St Breock, along with Egloshayle, was one of the original parishes out of which Wadebridge developed. Bounded on the north and east by the River Camel, the parish is named after St Briocus, who originated from Ireland but had strong associations with Brittany.
The parish church, which contains interesting monuments to the Tredeneck family, dates back to the thirteenth century, although it was extensively rebuilt in 1677. The church suffered major flood damage in 1965 due to its position by a stream at the bottom of a valley. The area that is now St Breock appeared in the Domesday Book as part of Pawton, a large manor that belonged to the bishops of Exeter and included six whole parishes and bits of four others. The manor of Pawton was already established in Saxon times and the faint remains of the bishop's palace and a deer park are recorded as being still visible in 1925.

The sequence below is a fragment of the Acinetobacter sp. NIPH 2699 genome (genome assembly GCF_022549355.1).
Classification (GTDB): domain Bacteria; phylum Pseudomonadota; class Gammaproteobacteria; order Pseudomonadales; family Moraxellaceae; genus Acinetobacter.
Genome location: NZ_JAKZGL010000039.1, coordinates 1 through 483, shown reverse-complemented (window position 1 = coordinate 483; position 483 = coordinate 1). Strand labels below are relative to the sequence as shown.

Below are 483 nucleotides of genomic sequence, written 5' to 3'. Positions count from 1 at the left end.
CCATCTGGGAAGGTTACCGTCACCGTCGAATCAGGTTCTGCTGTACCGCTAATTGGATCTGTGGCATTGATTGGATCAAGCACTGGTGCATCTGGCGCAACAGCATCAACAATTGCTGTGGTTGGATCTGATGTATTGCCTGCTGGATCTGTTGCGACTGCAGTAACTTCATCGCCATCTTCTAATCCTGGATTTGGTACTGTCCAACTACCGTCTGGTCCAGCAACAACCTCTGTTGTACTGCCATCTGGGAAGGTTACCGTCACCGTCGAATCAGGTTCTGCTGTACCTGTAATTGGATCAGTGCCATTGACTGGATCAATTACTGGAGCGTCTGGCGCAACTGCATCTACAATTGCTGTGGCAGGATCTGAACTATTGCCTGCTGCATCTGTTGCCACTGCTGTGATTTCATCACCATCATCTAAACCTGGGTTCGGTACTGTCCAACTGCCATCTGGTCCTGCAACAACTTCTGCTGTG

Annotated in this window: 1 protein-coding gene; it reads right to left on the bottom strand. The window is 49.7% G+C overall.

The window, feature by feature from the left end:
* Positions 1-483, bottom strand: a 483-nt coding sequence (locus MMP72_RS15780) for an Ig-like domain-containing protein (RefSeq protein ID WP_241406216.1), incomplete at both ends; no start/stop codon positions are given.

The parishes of St Breock and Egloshayle were connected by a dangerous ford until 1485 when Thomas Lovebound, the Vicar of Egloshayle, oversaw the construction of a bridge. The bridge, which is three hundred and twenty feet long and has fifteen arches, is still in use today.
Cornwall's largest and heaviest prehistoric monument, a standing stone that would have originally stood five meters high and weighed an astounding seventeen tonnes, still tops St Breock Downs, which offer spectacular views of the surrounding coast and countryside. Other evidence of early settlement includes a fifth century inscribed pillar stone at Nanscombe Farm.
The village of St Breock is on the east side of the wooded Nansent Valley, immediately south of the Royal Cornwall Showground.